The EPA has revealed new rules for drinking water quality testing and water line repair actions for the presence of lead. The updated regulations are the first significant changes since the establishment of the lead and copper standards in 1991. The new rules will require water testing in all homes with lead service lines and the production of a public inventory listing all lead water systems. Additional rules include federal action towards replacing sections of contaminated pipes. Some environmental advocates claim that although the updated regulations are a start, they do not hit at the root cause of the lead contamination: replacing the 6 million lead service lines spread across the country. Read More.
On Wednesday, October 9, PG&E shut off power for over 800,000 customers in Northern California. As California’s wildfire season rages on, the electrical company has decided to shut off all power to prevent the spark of another wildfire caused by equipment malfunctions. Opinions are varied by the company’s decision to blackout 34 counties. The power outages were preempted by last year’s Camp Fires that destroyed nearly 14,000 homes and took 85 lives. However, customers with medical conditions that require consistent sources to electricity are concerned about how long the power outages will last. Read More.
Next month, the former particulate matter advisory group will meet publicly to continue their work studying the effects of air pollution on human health, despite having been fired by the Trump administration a year ago. The group will convene at the same location it met last year to discuss the 21 million Americans that are subjected to adverse health effects from air pollution and pollution from fossil fuels. This is not the first time a group has reassembled to discuss environmental concerns despite dismissal from Trump’s EPA. Scientists and environmental experts are continuing to meet to fight for the health and safety of Americans suffering as a result of industrial pollution. Read More.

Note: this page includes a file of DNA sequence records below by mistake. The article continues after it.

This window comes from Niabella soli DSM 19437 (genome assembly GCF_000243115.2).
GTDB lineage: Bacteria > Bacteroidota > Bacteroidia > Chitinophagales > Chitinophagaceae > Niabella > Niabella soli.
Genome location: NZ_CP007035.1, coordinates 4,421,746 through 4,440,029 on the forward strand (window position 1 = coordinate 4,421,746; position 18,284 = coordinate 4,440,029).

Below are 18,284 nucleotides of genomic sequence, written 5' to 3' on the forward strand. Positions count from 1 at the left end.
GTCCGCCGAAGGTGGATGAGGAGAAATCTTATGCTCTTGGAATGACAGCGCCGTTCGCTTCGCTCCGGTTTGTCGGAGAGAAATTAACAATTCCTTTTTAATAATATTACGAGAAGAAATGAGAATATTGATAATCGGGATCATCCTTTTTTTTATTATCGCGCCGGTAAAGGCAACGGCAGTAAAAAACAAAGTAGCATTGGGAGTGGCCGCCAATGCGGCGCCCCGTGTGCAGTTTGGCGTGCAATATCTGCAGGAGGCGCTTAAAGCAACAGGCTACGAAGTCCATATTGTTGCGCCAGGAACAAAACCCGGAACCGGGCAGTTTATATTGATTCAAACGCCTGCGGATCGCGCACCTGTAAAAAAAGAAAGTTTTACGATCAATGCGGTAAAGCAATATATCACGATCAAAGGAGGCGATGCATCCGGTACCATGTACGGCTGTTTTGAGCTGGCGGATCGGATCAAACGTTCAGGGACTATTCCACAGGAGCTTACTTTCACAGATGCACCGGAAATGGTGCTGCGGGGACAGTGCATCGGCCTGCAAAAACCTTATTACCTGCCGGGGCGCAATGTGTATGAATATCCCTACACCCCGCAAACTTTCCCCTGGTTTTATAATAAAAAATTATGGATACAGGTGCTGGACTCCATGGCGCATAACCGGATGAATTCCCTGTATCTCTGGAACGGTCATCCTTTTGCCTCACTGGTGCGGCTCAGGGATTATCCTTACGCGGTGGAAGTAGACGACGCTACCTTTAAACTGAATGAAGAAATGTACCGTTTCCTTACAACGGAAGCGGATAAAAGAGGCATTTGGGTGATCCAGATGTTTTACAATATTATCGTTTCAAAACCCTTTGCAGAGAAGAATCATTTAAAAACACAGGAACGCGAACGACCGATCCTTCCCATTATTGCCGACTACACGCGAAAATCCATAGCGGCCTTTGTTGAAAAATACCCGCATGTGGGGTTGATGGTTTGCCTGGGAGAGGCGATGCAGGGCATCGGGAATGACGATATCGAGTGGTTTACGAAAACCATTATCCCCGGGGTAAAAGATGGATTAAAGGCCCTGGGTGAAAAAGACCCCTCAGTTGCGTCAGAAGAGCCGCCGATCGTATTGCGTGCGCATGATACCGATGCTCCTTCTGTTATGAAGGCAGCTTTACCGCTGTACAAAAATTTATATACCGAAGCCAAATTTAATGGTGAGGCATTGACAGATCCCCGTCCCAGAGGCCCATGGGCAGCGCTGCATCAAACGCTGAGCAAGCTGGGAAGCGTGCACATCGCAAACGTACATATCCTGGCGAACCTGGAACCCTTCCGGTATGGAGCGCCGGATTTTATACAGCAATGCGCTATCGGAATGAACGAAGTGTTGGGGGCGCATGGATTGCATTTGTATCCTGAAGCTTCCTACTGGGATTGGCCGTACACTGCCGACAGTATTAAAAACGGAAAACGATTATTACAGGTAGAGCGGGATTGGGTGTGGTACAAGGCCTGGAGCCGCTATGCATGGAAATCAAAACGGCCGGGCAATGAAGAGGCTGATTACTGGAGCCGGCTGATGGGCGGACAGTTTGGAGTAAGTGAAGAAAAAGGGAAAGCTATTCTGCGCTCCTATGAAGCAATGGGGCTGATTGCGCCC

September marked a month of climate change discussions and activism from younger generations across the world. In the wake of the hundreds of student organized protests that took place at then end of the month, professional psychiatrists are encouraging parents to have honest conversations with their children about their fears connected with climate change. Health professionals are advising parents to discuss the problems associated with warming temperatures, the solutions groups are currently working on, and potential changes families can implement in their own homes to reduce their carbon footprint. Read More.
As Children’s Health Month continues, the Environmental Protection Agency has released a memorandum stating its improved action towards eliminating lead contamination in school and childcare water systems. In support of the Lead Action Plan, the EPA’s MOU lists ways partnering agencies, water utilities, and community health specialists can work together to train, identify, and remove lead from children’s drinking water. Read More.
As we start to settle into the cooler Fall temperatures, the Washington Post reflects on the record breaking heat that took over the first week of October. Weather stations with data that date back 40 years show that nearly 30 states along the eastern side of the country experienced record high temperatures for October. Some stations established that the early October numbers were higher than temperatures some states had received all year. Read More.